So Jacob (Ge 49:29-32). The burial place of Sarah, Abraham, Isaac, Rebekah, Leah, and Jacob, in the field of Machpelah (Genesis 23), bought by Abraham from Ephron the Hittite, and the field bought by Jacob from Shechem's father, Hamor, where Joseph's bones were buried (Jos 24:32), were the only fixed possessions the patriarchs had in Canaan, and the sole purchases they made there. They felt their bodies belonged to the Lord. To be excluded from the family burying place, as Uzziah and Manasseh were, was deemed an indignity. 2Ch 26:23; 33:20; compare 1Ki 13:22-31, which shows it was a mark of great respect to one not of one's family to desire burial with him (compare Ru 1:17). The greatest indignity was to be denied burial (2Ki 9:10; Isa 14:20; Jer 22:18-19; 2Sa 21:12-14).
David's magnanimity appears in his care to restore his enemy Saul's remains to the paternal tomb. To give a place in one's own sepulchre was a special honor; as the children of Heth offered Abraham, and as Jehoiada was buried among the kings (Ge 23:6; 2Ch 24:16). So Joseph of Arimathea could not have done a greater honor to our crucified Lord's body than giving it a place in his own new tomb, fulfilling the prophecy Isa 53:9 (Joh 19:31-42). A common tomb for all the kindred, with galleries, is not uncommon in the East. Burning was only practiced in peculiar circumstances, as in the case of Saul's and his sons' mutilated headless bodies, where regular burial was impossible and there was a possibility of the Philistines coming and mutilating them still more. However, the bones were not burned but buried (1Sa 31:11-13). Also in a plague, to prevent contagion (Am 6:9-10).
Costly spices were wrapped up in the linen swathes round the corpse, and also were burnt at the funeral (2Ch 16:14); so Nicodemus honored Jesus with 100 pounds weight of "myrrh and aloes." The rapidity of decomposition in the hot East, and the legal uncleanness of association with a dead body, caused immediate interment; as in the case of Ananias and Sapphira (Acts 5; Nu 19:11-14). Hired mourners with shrill pipes increased the sound of wailings for the dead (Mt 9:23; Jer 9:17; 2Ch 35:25). The body without any coffin was carried to burial on a bier (Lu 7:12). A napkin was bound round the head, and linen bandages wound round the body (Joh 11:44; 19:40). The whole of the preparations are included in the Greek word entafiasmos which Jesus uses (Mr 14:8).
After burial the funeral feast followed (Jer 16:6-8). Eze 24:17, "Eat not the bread of men," i.e. the bread or viands, as well as "the cup of consolation," which men usually bring mourners in token of sympathy. The law (Le 19:28) forbade cuttings in the flesh for the dead, usual among the pagan. Families often reduced their means by lavish expenditure in gifts at funerals, to which there may be reference in De 26:14. By the law also nothing ought to be carried into a mourning house (as being unclean) of that which was sanctified, as for instance tithes. Samuel was buried in his own house at Ramah; and the sepulchers of Judah's kings were in the city of David (2Ch 16:14).
Fine ranges of tombs, said to be of the kings, judges, and prophets, still remain near Jerusalem; but these, many think, are the tomb of Helena, the widow of the king of Adiabene, who settled at Jerusalem and relieved poor Jews in the famine foretold by Agabus under Claudius Caesar. The "graves of the children of the people" were and are in the valley of Kedron or Jehoshaphat (2Ki 23:6); and on the graves of them that had sacrificed to the idols and groves Josiah strawed the dust of their idols (2Ch 34:4): "the graves of the common people" outside the city (Jer 26:23). Tophet, the valley E. of the city, was once the haunt of Moloch worship, but was doomed to defilement by burials there (Jer 7:32; 19:11).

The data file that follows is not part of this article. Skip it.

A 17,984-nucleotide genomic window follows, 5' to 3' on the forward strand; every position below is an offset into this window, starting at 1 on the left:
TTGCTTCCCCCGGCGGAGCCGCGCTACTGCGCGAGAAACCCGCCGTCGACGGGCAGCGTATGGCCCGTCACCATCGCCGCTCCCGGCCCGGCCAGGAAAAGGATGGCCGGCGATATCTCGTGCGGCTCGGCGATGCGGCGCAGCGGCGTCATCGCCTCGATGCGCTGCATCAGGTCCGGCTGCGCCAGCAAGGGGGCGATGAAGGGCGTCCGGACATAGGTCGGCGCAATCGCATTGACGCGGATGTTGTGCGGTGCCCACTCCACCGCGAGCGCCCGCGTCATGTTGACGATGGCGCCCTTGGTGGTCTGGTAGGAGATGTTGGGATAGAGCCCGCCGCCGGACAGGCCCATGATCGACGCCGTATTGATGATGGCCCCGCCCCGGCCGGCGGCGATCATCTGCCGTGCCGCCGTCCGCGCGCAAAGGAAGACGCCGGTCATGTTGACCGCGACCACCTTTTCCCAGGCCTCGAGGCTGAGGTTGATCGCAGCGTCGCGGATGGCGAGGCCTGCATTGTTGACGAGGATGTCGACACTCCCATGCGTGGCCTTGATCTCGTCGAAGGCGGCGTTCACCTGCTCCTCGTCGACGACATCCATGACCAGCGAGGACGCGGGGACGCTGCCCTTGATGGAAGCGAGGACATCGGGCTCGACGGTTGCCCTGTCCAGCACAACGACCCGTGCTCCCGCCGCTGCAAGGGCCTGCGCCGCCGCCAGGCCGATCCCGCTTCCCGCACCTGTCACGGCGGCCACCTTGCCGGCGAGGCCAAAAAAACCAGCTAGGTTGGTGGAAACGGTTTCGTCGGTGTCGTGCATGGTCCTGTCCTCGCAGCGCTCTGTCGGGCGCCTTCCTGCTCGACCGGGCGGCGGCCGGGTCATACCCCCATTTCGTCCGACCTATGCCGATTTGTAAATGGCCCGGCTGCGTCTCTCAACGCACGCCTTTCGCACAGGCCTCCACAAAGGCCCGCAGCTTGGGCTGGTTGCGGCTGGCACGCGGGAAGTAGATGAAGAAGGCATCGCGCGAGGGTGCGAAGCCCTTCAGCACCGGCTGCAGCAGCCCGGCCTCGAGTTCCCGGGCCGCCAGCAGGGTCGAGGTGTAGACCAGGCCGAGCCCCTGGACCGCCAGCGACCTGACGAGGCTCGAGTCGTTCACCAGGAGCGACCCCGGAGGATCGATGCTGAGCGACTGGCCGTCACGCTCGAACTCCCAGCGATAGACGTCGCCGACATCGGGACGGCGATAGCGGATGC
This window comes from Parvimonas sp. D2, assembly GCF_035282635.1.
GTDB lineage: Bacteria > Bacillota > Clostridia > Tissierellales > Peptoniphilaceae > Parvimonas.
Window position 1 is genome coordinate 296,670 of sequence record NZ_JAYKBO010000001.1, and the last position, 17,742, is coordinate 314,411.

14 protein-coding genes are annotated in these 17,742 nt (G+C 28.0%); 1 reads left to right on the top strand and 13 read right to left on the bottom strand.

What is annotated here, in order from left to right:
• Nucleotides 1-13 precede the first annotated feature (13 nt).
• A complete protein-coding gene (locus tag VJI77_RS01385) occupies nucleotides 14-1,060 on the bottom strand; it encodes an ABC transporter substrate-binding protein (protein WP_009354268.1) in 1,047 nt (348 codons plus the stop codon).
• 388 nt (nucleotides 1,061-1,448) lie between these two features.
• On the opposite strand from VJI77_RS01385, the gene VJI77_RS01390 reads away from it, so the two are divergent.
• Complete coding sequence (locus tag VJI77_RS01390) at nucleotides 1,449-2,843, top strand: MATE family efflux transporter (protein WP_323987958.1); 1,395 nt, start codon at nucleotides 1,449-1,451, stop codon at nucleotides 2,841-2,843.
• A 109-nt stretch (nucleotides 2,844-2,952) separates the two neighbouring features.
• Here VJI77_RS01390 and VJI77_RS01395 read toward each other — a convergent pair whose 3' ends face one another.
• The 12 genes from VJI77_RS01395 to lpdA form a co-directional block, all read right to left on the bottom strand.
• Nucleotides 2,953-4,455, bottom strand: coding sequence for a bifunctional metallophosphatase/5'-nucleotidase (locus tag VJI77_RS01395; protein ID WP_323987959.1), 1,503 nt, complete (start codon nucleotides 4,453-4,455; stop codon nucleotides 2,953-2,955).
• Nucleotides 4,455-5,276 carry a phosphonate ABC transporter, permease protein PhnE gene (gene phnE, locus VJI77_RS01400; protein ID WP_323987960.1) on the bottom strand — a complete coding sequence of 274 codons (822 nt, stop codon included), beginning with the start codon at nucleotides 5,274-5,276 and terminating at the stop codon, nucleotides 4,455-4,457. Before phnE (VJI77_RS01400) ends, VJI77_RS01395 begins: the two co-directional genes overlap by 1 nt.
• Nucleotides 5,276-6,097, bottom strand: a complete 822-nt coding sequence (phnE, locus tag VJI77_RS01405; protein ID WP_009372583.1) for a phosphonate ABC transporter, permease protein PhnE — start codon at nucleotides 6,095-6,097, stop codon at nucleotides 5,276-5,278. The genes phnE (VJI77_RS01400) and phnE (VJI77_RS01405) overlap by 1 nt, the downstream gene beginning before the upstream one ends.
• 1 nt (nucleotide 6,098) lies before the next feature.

The potters' field, with its holes dug out for clay, afforded graves ready made "to bury strangers in." Tombs were often cut out of the living rock. One of the kings' tombs near Jerusalem has a large circular stone set on its edge. A deep recess is cut in the solid rock at the left of the door, into which the stone might be rolled aside, when the tomb was opened; when closed, the stone would be rolled back to its proper place. The disk is large enough, not only to cover the entrance, but also to fit into another recess at the right of the door, and thus completely shut it in. There is an incline to its proper place, so that to roll it back is much harder than to roll it into it. The women going to Jesus' tomb might well say," Who shall roll us away the stone from the door of the sepulchre?" (Mr 16:3.)
Mary stooped to look in, because the door was low; the angel sat on the stone rolled aside into its recess, as the women drew near (Mt 28:2; Joh 20:11; compare Isa 22:16; Lu 23:53). Demoniacs and outcasts would haunt such tombs for shelter, when open (Isa 60:4; Mr 5:5). Sepulchers used to be whitened, after the rains, before the Passover, each year, to guard against any defiling himself by touching them. This explains Jesus' comparison of hypocrites to "whited sepulchers" (Mt 23:27). To repair the prophets' tombs was regarded as an act of great piety (Mt 23:29).
This was the universal custom among the Israelites for the disposal of their dead, and provision was made in the law for the burial of criminals. De 21:23. Those slain in battle were also interred. 1Ki 11:15. This was needful in so warm a country in order to avoid a pestilence, and the dead were always promptly buried, as in the case of Ananias and Sapphira. These were probably bound round with the clothes they were wearing and at once laid in the grave. In other cases linen cloths were wrapped round the body and round the head, as in the case of Lazarus, and as loving hands tended the body of the Lord. Spices were enclosed among the cloths: Nicodemus furnished 100 pound weight of 'myrrh and aloes' at the burial of the Lord, besides what the devout women had brought.
It does not appear that there was any 'service' or prayers offered at the burial of the dead. At the death of Lazarus 'Jews' were present, mourning with the family four days after the death; and in the case of the daughter of Jairus there was a 'tumult' with weeping and great wailing; these were probably hired mourners (as is the custom to this day), for 'musicians' were also present.